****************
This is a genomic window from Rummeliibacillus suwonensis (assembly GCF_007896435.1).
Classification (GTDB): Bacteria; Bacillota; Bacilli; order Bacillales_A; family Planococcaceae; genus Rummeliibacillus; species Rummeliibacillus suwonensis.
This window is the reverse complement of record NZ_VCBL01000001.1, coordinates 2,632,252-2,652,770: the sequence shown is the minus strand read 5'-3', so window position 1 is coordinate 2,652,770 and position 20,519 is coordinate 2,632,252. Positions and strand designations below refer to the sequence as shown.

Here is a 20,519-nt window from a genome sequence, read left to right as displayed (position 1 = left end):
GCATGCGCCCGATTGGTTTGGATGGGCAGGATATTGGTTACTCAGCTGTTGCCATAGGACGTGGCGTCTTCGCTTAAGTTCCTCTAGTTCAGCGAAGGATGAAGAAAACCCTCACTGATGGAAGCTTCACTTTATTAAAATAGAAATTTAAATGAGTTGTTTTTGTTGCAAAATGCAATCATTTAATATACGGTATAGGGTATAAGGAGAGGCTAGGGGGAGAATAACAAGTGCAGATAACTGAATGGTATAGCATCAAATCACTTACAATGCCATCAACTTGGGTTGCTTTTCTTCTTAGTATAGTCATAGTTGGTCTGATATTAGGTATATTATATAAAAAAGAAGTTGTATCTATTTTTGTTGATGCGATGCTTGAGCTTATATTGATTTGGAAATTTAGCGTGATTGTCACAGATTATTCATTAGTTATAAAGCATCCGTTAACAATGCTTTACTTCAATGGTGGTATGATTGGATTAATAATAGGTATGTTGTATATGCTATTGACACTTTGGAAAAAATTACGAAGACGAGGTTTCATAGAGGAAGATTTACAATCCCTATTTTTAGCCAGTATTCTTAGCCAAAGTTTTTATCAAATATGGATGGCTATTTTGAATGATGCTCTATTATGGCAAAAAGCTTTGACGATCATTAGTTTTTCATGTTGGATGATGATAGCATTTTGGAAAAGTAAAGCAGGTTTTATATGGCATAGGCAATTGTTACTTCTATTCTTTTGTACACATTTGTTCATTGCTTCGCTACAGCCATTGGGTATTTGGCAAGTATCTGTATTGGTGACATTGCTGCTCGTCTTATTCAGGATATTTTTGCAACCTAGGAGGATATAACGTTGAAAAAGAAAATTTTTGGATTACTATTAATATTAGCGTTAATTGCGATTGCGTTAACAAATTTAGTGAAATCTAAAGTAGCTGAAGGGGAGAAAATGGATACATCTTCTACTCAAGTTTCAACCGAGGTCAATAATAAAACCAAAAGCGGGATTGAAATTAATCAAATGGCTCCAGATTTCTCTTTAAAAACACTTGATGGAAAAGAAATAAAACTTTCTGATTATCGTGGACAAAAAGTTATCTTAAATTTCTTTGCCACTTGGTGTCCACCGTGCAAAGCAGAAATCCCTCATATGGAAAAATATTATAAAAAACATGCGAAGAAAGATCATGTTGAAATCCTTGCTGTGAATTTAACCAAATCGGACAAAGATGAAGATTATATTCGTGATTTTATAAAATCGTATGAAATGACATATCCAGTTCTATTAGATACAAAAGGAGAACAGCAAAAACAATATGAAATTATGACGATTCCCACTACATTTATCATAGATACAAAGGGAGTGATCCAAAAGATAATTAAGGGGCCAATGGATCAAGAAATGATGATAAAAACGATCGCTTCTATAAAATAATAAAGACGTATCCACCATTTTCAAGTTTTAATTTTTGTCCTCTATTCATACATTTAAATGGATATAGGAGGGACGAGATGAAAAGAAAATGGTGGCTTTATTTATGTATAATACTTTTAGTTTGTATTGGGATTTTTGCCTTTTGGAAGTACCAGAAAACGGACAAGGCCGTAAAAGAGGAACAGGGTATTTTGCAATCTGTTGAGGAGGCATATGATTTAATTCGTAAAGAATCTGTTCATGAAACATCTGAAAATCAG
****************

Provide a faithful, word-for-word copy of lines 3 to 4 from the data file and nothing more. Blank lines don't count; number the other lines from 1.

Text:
This window is the reverse complement of record NZ_VCBL01000001.1, coordinates 2,632,252-2,652,770: the sequence shown is the minus strand read 5'-3', so window position 1 is coordinate 2,652,770 and position 20,519 is coordinate 2,632,252. Positions and strand designations below refer to the sequence as shown.

Here is a 20,519-nt window from a genome sequence, read left to right as displayed (position 1 = left end):